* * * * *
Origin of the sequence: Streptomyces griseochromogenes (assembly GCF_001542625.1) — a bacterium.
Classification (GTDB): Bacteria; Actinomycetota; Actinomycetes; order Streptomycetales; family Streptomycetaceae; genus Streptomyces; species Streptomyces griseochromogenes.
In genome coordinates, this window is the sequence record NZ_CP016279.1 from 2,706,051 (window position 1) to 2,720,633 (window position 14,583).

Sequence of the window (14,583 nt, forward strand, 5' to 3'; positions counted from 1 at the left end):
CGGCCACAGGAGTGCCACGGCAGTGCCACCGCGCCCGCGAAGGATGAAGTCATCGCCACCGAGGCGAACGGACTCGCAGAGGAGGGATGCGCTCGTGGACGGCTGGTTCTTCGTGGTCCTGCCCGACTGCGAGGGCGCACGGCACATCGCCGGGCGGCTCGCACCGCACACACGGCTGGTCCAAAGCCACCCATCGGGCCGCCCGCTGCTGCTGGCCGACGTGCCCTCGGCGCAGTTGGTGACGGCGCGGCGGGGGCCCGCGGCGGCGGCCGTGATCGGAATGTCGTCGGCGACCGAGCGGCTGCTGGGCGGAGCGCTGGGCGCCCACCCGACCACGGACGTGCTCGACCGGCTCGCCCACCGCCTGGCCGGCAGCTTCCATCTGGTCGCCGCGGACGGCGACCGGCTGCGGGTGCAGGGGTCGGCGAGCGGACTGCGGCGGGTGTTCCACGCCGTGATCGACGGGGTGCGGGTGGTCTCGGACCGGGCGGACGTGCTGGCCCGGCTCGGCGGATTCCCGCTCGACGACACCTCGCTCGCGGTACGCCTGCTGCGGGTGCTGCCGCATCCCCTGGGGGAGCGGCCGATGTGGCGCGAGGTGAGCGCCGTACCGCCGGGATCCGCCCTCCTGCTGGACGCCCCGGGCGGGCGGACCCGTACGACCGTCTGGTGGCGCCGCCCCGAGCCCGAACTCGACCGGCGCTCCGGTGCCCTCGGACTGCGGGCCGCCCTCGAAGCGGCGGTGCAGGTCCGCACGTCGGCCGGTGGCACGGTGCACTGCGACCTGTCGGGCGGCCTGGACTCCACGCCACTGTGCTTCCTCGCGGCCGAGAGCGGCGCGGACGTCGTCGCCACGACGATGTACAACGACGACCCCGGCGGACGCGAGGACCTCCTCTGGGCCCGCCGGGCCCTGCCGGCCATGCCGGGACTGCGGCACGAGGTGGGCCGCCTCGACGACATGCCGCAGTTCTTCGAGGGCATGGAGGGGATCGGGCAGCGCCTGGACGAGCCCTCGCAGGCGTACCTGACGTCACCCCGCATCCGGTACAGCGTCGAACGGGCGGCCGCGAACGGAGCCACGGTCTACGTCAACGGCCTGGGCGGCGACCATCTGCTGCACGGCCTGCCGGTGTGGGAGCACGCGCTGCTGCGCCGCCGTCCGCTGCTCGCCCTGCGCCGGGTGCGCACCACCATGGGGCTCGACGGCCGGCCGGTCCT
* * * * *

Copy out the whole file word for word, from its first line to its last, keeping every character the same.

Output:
Origin of the sequence: Streptomyces griseochromogenes (assembly GCF_001542625.1) — a bacterium.
Classification (GTDB): Bacteria; Actinomycetota; Actinomycetes; order Streptomycetales; family Streptomycetaceae; genus Streptomyces; species Streptomyces griseochromogenes.
In genome coordinates, this window is the sequence record NZ_CP016279.1 from 2,706,051 (window position 1) to 2,720,633 (window position 14,583).

Sequence of the window (14,583 nt, forward strand, 5' to 3'; positions counted from 1 at the left end):
CGGCCACAGGAGTGCCACGGCAGTGCCACCGCGCCCGCGAAGGATGAAGTCATCGCCACCGAGGCGAACGGACTCGCAGAGGAGGGATGCGCTCGTGGACGGCTGGTTCTTCGTGGTCCTGCCCGACTGCGAGGGCGCACGGCACATCGCCGGGCGGCTCGCACCGCACACACGGCTGGTCCAAAGCCACCCATCGGGCCGCCCGCTGCTGCTGGCCGACGTGCCCTCGGCGCAGTTGGTGACGGCGCGGCGGGGGCCCGCGGCGGCGGCCGTGATCGGAATGTCGTCGGCGACCGAGCGGCTGCTGGGCGGAGCGCTGGGCGCCCACCCGACCACGGACGTGCTCGACCGGCTCGCCCACCGCCTGGCCGGCAGCTTCCATCTGGTCGCCGCGGACGGCGACCGGCTGCGGGTGCAGGGGTCGGCGAGCGGACTGCGGCGGGTGTTCCACGCCGTGATCGACGGGGTGCGGGTGGTCTCGGACCGGGCGGACGTGCTGGCCCGGCTCGGCGGATTCCCGCTCGACGACACCTCGCTCGCGGTACGCCTGCTGCGGGTGCTGCCGCATCCCCTGGGGGAGCGGCCGATGTGGCGCGAGGTGAGCGCCGTACCGCCGGGATCCGCCCTCCTGCTGGACGCCCCGGGCGGGCGGACCCGTACGACCGTCTGGTGGCGCCGCCCCGAGCCCGAACTCGACCGGCGCTCCGGTGCCCTCGGACTGCGGGCCGCCCTCGAAGCGGCGGTGCAGGTCCGCACGTCGGCCGGTGGCACGGTGCACTGCGACCTGTCGGGCGGCCTGGACTCCACGCCACTGTGCTTCCTCGCGGCCGAGAGCGGCGCGGACGTCGTCGCCACGACGATGTACAACGACGACCCCGGCGGACGCGAGGACCTCCTCTGGGCCCGCCGGGCCCTGCCGGCCATGCCGGGACTGCGGCACGAGGTGGGCCGCCTCGACGACATGCCGCAGTTCTTCGAGGGCATGGAGGGGATCGGGCAGCGCCTGGACGAGCCCTCGCAGGCGTACCTGACGTCACCCCGCATCCGGTACAGCGTCGAACGGGCGGCCGCGAACGGAGCCACGGTCTACGTCAACGGCCTGGGCGGCGACCATCTGCTGCACGGCCTGCCGGTGTGGGAGCACGCGCTGCTGCGCCGCCGTCCGCTGCTCGCCCTGCGCCGGGTGCGCACCACCATGGGGCTCGACGGCCGGCCGGTCCT